.................john
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Re: The Official "Ask the Artisan" Community Topic

Postby rjiwrth » Mar 14th, '10, 20:24

JBaymore wrote:
Chip wrote:OK, we have two questions running here. I would still like to hear more about Yohen and Reduction as posted before HerbMaster. :mrgreen:


Chip,

The Bizen pieces you show there are done in a very specific way. I actually fire chamber 3 and 4 of my noborigama using this same technique. I have done much of this kind of work when working over in Japan.


John,
What about the kyusu in the post above - the Gyokko one? Would you describe it as yohen in some areas of Japan? I just want to make sure I'm calling it correctly since the seller indicated that's what it was. Just curious what you think.
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Re: The Official "Ask the Artisan" Community Topic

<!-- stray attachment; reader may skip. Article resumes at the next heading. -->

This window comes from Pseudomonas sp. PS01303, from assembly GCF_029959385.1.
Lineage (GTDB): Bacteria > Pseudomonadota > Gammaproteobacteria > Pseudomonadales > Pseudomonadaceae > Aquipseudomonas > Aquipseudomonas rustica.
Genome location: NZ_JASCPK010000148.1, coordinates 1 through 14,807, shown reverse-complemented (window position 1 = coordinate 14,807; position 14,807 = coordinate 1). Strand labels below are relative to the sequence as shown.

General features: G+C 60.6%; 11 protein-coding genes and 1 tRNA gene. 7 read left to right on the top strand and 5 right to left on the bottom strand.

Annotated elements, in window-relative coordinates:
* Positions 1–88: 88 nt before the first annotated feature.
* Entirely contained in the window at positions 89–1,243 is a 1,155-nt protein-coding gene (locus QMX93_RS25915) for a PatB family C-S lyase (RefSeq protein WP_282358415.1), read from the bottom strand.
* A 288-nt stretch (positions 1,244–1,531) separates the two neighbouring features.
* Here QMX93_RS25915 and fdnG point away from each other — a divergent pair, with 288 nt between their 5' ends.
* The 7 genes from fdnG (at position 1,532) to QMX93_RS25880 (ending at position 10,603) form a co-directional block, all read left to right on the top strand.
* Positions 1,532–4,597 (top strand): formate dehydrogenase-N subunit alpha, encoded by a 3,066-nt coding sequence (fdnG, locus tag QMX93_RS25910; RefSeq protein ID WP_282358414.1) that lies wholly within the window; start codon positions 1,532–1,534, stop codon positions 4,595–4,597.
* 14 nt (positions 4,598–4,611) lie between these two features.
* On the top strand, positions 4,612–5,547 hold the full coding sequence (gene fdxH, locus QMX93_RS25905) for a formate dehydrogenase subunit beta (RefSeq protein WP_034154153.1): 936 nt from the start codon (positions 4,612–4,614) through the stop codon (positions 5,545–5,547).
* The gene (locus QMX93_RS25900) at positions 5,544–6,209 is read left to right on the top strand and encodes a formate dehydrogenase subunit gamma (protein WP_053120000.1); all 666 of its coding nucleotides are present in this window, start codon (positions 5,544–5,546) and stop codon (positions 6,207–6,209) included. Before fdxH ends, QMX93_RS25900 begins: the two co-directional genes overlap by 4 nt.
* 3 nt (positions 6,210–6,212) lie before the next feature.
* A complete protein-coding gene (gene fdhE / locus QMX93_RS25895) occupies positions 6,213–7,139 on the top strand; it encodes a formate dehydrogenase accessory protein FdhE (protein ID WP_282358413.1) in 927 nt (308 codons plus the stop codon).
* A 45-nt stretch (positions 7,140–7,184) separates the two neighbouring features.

Postby JBaymore » Mar 14th, '10, 20:42

rjiwrth,

Sorry but it is VERY hard to see that particular piece from the image there. From what I can see and the general description of the clay in the writing.... it looks like it likely is a form of youhen. Probably fired in a gas kiln though. Carbonacesous materials used to cause the localized reduction.

Sometimes for pieces that look like this.... coffee grounds are now used (kohi tanka).

best,

..............john
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Re: The Official "Ask the Artisan" Community Topic

Postby Chip » Mar 14th, '10, 23:53

Sooo, a reduction piece can be Yohen, and a Yohen is a reduction piece, but not all reduction pieces are Yohen?

And the answer is a bit different wherever you go or depending on who you ask? :mrgreen: